Mel Gibson is going to be really loaded after this one. I think he's already lost it after that last interview.....but now he's going to have dimensia and be super sickening rich. Oh the gore...oh the controversy....oh...current issues....oh the media.


Apparently this movie could hurt his impact / influence in Hollywood:

February 26, 2004
New Film May Harm Gibson's Career
By SHARON WAXMAN (NYTimes)

LOS ANGELES, Feb. 25 — Mel Gibson's provocative new film, "The Passion of the Christ," is making some of Hollywood's most prominent executives uncomfortable in ways that may damage Mr. Gibson's career.

Hollywood is a close-knit world, and friendships and social contact are critical in the making of deals and the casting of movies. Many of Hollywood's most prominent figures are also Jewish. So with a furor arising around the film, along with Mr. Gibson's reluctance to distance himself from his father, who calls the Holocaust mostly fiction, it is no surprise that Hollywood — Jewish and non-Jewish — has been talking about little else, at least when it's not talking about the Oscars.

Jeffrey Katzenberg and David Geffen, the principals of DreamWorks, have privately expressed anger over the film, said an executive close to the two men.

The chairmen of two other major studios said they would avoid working with Mr. Gibson because of "The Passion of the Christ" and the star's remarks surrounding its release.

Neither of the chairmen would speak for attribution, but as one explained: "It doesn't matter what I say. It'll matter what I do. I will do something. I won't hire him. I won't support anything he's part of. Personally that's all I can do."


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PostPosted: Thu Feb 26, 2004 12:55 pm 
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Apparently, a much better rounded movie than Mel's was The Gospel of John (2003) ... look it up at www.imdb.com ... Curiously, this movie was produced by a Jewish Canadian guy, Garth Drabinsky.

Sorry for the long post, but some of you might enjoy this:

---

Gospel according to Garth

The film The Gospel of John offers a unique chance to understand Jesus's life , not just his violent final hours, says GARTH DRABINSKY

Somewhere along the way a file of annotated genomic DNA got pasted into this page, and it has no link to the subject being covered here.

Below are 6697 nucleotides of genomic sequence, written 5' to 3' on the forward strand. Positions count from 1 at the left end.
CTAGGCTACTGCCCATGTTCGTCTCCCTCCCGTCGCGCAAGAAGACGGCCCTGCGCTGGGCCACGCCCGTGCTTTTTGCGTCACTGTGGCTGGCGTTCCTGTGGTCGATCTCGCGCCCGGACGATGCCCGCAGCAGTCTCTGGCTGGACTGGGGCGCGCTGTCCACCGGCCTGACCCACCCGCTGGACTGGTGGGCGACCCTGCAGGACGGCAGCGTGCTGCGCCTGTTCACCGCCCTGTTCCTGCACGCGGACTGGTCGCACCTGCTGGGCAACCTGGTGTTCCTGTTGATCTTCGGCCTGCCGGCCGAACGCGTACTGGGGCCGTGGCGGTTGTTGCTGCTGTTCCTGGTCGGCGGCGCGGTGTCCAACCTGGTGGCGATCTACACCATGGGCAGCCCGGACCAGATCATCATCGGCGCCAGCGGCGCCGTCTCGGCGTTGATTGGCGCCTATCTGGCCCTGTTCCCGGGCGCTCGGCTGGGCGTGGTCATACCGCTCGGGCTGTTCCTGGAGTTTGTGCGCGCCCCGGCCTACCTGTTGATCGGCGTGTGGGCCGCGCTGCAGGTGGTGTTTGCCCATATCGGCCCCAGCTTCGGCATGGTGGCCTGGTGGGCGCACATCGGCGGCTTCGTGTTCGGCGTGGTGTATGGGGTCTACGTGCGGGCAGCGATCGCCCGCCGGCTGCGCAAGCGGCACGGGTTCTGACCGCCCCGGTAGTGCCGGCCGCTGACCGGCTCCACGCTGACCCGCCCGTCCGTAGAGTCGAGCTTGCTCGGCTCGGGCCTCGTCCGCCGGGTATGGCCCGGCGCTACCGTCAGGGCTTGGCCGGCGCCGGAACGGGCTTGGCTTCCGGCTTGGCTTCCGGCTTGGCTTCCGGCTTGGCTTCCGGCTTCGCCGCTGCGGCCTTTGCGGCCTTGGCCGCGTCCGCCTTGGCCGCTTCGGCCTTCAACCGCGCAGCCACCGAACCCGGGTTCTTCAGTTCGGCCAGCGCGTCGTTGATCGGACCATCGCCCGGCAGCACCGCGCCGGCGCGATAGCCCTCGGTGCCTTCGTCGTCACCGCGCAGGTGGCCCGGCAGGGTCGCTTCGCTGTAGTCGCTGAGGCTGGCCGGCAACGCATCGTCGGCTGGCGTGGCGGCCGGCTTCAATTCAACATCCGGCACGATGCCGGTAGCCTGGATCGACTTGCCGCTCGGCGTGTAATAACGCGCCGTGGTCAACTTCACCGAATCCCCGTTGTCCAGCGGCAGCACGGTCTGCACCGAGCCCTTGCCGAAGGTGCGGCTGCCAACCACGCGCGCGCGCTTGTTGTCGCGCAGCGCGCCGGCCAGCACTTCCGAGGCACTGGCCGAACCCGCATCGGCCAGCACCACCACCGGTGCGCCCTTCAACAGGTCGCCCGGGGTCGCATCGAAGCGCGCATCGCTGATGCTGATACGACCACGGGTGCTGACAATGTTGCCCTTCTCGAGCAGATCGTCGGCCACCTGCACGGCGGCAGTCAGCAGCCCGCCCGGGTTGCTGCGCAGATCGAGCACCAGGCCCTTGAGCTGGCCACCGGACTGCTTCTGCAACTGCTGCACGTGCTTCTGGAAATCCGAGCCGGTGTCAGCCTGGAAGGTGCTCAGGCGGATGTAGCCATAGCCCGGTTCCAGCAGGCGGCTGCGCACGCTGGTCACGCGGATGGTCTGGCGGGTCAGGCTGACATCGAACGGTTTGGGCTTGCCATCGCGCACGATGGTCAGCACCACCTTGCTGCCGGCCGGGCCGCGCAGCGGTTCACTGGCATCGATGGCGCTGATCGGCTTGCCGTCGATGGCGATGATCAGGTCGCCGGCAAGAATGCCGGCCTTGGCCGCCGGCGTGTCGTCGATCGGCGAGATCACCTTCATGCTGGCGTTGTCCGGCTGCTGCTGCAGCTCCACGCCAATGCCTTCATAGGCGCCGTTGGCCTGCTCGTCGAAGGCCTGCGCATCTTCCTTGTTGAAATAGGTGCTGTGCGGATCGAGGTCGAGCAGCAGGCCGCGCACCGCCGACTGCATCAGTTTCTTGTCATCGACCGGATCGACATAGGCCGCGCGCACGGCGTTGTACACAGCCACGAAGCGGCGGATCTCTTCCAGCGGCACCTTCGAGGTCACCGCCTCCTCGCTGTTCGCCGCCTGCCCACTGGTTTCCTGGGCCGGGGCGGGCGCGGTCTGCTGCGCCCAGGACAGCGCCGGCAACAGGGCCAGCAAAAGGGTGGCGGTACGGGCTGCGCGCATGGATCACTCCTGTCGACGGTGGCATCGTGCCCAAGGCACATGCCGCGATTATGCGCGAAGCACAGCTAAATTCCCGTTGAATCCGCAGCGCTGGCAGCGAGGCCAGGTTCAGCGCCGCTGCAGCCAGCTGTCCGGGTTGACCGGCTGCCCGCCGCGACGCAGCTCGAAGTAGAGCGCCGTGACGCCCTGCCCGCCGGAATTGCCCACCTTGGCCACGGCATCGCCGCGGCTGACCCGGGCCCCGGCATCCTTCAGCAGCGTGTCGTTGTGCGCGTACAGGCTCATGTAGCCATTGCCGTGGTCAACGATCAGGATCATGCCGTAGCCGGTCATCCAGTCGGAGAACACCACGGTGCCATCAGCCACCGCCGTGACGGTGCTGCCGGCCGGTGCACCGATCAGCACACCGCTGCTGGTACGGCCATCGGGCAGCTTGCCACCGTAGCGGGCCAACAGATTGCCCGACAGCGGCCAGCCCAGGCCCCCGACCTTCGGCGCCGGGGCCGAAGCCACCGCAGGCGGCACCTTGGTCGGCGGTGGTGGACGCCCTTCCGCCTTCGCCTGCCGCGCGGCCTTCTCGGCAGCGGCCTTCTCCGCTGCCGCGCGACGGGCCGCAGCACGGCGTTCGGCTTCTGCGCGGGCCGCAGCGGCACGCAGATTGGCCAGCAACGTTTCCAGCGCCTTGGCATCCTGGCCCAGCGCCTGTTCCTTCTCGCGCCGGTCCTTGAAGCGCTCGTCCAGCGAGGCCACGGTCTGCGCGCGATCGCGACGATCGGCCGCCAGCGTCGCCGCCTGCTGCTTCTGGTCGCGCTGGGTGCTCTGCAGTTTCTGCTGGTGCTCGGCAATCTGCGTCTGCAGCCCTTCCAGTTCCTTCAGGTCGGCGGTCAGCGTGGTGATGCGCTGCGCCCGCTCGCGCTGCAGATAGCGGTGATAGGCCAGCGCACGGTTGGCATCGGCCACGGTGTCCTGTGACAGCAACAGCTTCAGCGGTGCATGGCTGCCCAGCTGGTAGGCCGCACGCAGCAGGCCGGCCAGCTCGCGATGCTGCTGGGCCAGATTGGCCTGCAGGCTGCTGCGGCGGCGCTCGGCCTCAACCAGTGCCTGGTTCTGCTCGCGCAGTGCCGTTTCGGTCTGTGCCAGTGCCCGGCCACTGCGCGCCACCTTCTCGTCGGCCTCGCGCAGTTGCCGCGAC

Globeandmail.com

By GARTH DRABINSKY
Tuesday, February 24, 2004 - Page A19

With the imminent opening of the film The Passion of The Christ, Jews and Christians are once again engaged in intensive debates and discussions about the Bible, the roots of anti-Semitism, and the role of Jesus in history. The popular culture dictates that this is a moment to attend to these debates. A variety of factors may be at play, including the religious orientation of the current White House. Certainly the press has fuelled the discussion. There is more coverage of religious subjects, and more correspondents with religion beats than ever before. Time and Newsweek magazines have for years had two religion covers each year. Most important, more people than ever are attending churches in the United States, a country founded on the basic precept of one nation under God.

As the producer of the film The Gospel of John, I am repeatedly being asked one question: Why did a Jewish producer make a film adaptation of this gospel of the New Testament? If, it is argued, the Gospels demonize the Jews as Christ-killers, what could possibly interest a Jewish producer in filming one of these Gospels?

As a faithful Jew, I am profoundly sensitive to the unfathomable suffering my people have endured over the centuries due to this canard. It is my belief that one way to heal deep-seated prejudices and conflicts is through enlightenment, communication and understanding. I would not have produced The Gospel of John unless I believed that it would contribute to such interfaith understanding.